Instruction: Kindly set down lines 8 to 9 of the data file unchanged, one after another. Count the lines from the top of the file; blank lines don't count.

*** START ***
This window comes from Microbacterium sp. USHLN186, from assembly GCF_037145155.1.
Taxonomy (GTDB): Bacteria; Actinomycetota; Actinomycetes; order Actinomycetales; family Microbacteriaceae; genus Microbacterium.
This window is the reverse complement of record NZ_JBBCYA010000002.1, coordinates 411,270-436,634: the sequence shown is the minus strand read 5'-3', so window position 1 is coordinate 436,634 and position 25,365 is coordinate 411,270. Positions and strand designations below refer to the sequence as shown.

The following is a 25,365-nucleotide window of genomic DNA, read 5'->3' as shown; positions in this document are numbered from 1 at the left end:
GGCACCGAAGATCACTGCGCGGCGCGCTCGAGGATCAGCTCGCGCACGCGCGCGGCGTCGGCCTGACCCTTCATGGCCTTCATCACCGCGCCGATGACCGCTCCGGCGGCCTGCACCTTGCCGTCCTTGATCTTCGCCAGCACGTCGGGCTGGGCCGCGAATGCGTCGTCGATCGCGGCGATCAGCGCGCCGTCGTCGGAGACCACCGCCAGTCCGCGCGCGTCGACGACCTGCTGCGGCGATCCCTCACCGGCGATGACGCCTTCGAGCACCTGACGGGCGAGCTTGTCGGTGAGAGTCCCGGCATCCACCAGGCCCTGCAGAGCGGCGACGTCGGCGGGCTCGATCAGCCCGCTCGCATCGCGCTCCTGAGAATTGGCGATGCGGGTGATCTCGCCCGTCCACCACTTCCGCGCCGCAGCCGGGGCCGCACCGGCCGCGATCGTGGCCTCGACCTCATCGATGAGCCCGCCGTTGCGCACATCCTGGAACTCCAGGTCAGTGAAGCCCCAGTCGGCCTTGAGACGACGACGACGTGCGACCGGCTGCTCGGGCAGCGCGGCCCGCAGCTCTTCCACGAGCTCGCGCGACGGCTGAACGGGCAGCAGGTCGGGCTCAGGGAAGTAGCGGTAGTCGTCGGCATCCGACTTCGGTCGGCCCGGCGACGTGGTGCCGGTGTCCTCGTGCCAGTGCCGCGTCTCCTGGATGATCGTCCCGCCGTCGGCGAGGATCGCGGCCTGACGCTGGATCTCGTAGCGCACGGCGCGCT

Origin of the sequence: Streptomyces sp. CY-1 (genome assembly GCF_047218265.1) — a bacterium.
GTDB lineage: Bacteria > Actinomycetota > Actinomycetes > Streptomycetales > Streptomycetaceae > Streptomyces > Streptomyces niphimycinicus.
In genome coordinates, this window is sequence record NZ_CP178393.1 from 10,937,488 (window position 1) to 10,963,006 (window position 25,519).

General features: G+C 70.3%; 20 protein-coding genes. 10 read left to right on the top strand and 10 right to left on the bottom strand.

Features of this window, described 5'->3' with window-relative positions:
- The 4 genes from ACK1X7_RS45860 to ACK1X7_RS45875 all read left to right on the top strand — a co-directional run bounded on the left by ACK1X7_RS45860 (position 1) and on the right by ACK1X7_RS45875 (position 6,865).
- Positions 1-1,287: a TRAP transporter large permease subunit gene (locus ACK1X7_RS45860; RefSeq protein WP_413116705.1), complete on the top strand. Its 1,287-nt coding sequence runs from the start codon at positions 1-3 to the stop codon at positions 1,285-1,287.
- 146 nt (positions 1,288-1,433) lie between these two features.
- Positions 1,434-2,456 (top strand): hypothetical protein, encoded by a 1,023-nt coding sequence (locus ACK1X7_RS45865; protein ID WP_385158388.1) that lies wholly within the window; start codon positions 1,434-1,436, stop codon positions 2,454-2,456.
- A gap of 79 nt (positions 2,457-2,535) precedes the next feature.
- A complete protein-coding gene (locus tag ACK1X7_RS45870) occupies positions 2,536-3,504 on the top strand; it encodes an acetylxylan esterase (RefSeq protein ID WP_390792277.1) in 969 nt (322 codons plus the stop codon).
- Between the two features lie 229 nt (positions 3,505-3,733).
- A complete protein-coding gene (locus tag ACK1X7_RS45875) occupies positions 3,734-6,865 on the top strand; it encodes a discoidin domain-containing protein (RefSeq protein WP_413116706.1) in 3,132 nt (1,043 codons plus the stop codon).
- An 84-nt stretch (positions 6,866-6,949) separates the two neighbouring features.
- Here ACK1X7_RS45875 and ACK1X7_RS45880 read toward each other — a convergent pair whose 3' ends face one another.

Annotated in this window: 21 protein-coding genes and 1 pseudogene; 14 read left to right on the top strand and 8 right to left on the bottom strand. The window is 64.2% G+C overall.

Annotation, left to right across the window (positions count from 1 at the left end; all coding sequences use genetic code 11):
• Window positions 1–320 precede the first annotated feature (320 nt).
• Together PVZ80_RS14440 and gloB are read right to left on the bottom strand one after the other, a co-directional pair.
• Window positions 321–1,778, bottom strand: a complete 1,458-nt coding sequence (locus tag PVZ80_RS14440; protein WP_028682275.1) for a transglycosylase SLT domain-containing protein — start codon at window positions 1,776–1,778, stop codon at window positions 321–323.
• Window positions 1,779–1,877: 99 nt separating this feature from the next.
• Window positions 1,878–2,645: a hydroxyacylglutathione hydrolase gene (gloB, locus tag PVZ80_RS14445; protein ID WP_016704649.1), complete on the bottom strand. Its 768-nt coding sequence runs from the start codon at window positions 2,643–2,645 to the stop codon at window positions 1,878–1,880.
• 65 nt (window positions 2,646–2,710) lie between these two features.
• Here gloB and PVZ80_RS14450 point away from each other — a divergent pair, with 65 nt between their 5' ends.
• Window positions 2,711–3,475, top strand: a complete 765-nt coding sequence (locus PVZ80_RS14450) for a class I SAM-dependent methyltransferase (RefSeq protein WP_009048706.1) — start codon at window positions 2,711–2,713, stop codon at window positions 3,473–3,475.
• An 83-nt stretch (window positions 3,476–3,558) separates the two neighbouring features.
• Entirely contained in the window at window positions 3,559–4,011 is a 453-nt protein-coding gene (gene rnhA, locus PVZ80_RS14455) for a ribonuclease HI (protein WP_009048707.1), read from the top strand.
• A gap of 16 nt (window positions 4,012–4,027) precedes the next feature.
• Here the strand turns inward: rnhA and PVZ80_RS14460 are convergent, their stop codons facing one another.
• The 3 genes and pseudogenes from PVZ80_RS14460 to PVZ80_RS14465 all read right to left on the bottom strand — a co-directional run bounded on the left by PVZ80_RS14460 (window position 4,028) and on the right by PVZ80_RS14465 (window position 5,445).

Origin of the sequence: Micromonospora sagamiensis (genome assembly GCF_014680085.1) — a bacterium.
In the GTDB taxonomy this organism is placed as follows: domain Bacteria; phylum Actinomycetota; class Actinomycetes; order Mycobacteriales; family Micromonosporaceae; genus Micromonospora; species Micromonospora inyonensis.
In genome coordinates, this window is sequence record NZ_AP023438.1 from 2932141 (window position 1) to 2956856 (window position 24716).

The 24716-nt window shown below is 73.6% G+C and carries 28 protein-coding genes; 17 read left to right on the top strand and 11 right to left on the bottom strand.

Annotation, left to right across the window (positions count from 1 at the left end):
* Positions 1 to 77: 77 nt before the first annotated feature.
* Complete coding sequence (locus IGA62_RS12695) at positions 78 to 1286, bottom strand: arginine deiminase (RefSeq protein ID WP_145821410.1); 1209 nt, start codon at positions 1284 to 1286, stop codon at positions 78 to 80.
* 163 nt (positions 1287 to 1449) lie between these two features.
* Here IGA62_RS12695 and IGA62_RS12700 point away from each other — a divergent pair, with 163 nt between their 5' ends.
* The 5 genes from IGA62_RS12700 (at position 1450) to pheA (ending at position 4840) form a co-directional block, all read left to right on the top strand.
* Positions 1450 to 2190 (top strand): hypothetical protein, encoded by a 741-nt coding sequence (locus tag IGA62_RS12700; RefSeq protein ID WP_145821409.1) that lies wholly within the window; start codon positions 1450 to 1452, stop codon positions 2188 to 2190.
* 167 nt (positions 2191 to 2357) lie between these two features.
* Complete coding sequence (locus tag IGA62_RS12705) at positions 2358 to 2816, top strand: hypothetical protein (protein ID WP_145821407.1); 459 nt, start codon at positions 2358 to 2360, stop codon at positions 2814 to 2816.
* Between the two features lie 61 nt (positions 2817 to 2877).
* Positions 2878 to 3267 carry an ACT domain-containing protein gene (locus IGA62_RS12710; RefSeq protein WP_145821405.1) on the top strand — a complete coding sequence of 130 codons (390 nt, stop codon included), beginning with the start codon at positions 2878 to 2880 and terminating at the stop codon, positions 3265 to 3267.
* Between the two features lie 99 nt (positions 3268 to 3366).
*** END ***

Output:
In genome coordinates, this window is sequence record NZ_CP178393.1 from 10,937,488 (window position 1) to 10,963,006 (window position 25,519).

General features: G+C 70.3%; 20 protein-coding genes. 10 read left to right on the top strand and 10 right to left on the bottom strand.